That led me down the path of applying to business school. It was really a whirlwind decision. I think in a three-month span, I decided to apply to business school, I registered for and took the GMAT, and applied for it and then did all my interviews for business school. Maybe it was four months or so, but it was really fast. Once I got into Harvard, I said, “Okay, well, it’d be hard to turn down Harvard. Even though I’m still on the fence, I’ll give it a go.”

It’s funny because I had to enroll in what was nicknamed “math camp,” because I had no business experience, no courses in business whatsoever. I had to take online courses with the University of Phoenix to finish some prerequisites in accounting and finance. I had to show up at business school a few weeks early to take an intensive course on how to do spreadsheets and just learn the lingo. Ultimately, that decision was fantastic because it really allowed me to hit on all the points that I realized that I loved, and avoid maybe some of the things I disliked along the way.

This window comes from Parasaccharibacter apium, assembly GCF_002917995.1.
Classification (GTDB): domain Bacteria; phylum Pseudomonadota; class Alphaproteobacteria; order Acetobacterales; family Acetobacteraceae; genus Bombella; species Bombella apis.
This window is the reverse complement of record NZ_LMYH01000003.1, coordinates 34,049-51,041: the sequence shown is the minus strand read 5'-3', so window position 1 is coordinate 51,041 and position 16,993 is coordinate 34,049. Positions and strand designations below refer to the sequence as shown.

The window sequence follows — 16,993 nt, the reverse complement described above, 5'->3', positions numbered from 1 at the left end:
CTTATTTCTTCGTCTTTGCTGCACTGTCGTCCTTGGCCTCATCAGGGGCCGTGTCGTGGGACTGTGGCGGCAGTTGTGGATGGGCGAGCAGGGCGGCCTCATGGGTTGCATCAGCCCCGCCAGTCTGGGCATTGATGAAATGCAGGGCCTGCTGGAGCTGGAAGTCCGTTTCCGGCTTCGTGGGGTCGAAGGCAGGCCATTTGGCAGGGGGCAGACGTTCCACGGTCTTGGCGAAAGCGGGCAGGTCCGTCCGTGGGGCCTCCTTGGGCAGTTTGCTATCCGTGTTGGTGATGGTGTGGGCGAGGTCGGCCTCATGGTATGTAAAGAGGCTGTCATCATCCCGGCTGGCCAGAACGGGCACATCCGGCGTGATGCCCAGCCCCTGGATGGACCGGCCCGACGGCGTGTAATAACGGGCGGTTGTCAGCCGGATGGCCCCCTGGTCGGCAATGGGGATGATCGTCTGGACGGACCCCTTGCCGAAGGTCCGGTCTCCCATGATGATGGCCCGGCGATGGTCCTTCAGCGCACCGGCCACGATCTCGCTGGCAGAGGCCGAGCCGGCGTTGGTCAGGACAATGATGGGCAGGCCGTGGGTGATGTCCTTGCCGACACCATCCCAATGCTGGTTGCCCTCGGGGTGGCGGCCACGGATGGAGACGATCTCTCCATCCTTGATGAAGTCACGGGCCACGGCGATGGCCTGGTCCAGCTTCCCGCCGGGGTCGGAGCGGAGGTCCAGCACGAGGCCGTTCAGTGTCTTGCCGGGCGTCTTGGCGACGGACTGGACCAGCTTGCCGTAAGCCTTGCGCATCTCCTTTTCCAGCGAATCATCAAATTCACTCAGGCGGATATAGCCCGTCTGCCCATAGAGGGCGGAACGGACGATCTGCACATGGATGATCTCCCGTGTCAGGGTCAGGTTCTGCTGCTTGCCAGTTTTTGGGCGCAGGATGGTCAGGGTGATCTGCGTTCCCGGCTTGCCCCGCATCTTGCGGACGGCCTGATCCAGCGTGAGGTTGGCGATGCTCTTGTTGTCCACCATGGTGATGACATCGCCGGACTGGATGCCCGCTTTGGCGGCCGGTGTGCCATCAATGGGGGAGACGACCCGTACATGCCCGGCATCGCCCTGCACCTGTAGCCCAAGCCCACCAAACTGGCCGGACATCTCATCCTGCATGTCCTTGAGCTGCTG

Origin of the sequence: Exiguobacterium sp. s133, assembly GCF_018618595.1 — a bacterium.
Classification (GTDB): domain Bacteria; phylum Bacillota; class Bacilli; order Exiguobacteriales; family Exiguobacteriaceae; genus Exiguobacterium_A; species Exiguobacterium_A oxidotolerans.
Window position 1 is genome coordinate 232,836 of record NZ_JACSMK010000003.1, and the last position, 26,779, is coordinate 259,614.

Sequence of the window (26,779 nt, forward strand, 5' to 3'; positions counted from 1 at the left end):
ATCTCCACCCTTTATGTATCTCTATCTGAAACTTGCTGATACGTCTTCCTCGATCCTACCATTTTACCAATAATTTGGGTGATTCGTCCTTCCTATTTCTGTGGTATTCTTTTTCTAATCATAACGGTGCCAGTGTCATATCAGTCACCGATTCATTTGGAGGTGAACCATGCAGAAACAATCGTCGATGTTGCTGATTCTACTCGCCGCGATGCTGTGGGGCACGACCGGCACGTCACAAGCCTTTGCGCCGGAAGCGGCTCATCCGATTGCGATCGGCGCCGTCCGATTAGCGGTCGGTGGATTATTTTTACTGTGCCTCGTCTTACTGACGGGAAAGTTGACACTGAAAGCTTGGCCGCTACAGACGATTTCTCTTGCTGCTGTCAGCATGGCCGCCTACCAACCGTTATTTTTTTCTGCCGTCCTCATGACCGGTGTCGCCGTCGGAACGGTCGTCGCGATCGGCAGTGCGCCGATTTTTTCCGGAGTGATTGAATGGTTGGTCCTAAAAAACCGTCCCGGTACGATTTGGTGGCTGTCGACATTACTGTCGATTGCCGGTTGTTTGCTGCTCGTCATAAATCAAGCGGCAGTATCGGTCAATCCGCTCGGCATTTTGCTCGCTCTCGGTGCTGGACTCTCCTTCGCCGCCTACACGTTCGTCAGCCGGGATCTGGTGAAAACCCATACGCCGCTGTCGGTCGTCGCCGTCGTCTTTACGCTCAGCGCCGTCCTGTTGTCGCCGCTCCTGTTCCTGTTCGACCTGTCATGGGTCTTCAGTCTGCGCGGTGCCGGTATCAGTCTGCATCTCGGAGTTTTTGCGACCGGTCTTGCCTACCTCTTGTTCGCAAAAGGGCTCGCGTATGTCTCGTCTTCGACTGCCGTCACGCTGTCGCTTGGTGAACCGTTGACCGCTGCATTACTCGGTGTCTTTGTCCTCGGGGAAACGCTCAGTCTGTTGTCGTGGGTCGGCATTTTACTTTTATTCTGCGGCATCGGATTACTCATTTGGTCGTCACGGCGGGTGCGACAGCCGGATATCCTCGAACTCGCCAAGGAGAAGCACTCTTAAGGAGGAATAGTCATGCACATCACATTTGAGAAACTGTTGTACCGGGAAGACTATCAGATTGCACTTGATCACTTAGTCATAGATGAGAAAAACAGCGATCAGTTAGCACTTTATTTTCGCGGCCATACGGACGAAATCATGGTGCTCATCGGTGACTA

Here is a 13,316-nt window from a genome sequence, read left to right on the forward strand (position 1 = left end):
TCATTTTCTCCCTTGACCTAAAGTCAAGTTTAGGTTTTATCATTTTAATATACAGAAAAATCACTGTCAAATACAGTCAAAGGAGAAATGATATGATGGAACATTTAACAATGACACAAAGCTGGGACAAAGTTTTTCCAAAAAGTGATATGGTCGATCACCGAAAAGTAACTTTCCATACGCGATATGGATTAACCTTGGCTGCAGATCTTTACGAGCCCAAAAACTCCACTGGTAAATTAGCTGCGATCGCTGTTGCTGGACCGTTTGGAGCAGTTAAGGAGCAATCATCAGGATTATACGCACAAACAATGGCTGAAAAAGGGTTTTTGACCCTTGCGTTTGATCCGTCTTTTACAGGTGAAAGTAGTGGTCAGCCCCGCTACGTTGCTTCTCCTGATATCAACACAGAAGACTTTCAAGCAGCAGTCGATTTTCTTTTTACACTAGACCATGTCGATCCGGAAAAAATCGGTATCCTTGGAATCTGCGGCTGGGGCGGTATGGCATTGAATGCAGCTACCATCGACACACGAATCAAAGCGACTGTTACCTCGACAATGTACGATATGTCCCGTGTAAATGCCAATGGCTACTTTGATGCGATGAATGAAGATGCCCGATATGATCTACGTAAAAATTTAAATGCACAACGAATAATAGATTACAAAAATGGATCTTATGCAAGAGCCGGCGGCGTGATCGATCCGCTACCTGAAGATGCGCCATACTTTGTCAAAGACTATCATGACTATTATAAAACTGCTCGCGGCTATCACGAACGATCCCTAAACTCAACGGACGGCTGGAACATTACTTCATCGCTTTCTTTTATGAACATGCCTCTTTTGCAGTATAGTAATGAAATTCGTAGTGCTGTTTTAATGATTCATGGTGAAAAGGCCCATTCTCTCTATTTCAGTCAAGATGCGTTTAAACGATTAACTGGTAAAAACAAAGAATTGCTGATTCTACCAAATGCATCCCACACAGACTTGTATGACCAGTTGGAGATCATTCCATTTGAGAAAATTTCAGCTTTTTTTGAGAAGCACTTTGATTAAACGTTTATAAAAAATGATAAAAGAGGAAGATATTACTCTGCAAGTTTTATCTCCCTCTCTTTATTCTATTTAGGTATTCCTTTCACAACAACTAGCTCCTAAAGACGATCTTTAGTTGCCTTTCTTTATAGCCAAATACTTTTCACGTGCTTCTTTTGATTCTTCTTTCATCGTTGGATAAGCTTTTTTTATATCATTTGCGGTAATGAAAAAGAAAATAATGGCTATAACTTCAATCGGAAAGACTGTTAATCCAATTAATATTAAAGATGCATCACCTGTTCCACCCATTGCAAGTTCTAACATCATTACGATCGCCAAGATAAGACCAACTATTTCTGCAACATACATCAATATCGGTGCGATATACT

For example, when I first took Clay’s class, even before I started working with him, he described business management as a very noble profession, because your job is not just to run a business and make money for your shareholders. It was also to mentor your staff and to train them up and educate them and hopefully elevate them to future leaders of the industry or to leadership in other companies.